Author(s)

Lola Ames

Date Approved

12-20-2013

Document Type

Dissertation

Degree Name

Ed.D. Educational Leadership

Department

Educational Leadership

College

College of Education

First Advisor

Coaxum III, James

Subject(s)

African-American women college students;African-Americans--Education (Higher)

Disciplines

Higher Education

Abstract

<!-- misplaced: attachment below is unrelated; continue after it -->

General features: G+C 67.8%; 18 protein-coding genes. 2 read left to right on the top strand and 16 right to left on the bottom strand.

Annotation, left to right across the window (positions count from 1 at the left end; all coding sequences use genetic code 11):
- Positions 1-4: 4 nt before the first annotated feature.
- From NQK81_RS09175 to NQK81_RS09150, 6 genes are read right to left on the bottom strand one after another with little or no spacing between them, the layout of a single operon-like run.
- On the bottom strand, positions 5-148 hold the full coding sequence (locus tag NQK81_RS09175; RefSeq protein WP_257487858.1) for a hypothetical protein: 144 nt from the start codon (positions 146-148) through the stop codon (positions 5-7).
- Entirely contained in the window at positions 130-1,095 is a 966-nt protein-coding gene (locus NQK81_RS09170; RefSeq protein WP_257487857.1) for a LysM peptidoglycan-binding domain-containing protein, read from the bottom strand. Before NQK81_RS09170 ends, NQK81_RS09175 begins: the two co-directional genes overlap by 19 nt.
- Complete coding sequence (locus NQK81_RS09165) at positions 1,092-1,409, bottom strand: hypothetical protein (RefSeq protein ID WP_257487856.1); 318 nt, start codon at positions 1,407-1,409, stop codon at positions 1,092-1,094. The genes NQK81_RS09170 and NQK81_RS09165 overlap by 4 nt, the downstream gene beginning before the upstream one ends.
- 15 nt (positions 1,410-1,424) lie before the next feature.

African American women make up a substantial percentage of the higher education student population. Research on their participation is disproportionately underrepresented and in many cases embedded within the experiences of Euro-American women and African American men. This method of grouping has potentially led to their invisibility in research on higher education experiences. To overcome this mishap, African American women's experience should be disaggregated from those of Euro-American women and African American males. In order to separate African American women's experiences, a phenomenological research design and theoretical framework, such as Black feminist thought are prudent. The purpose of this descriptive phenomenological study was to describe the lived transition experiences of African American women transferring from a community college to a four-year university that share a campus. Using Black feminist thought as a theoretical framework and Husserl's (1964) descriptive approach to phenomenological research, four African American women were asked to share their lived transition experiences. Their narratives were analyzed using Colaizzi and Giorgi's data analysis for phenomenological approach. The analysis revealed the following themes, the acquisition of racial socialization, acquisition of social capital for academic excellence, utilizing racial socialization, reentry, utilizing racial socialization, interlocking oppressions (race, class and/or gender, self-validation and self-definition, and advice to others. Some of the findings were consistent with the research on transition experiences, transfer shock and transfer ecstasy. Additional findings revealed the impact of interlocking oppressions, race class, and gender embedded within the transition experience, which affect their transition, but did not hamper their desire towards baccalaureate attainment.

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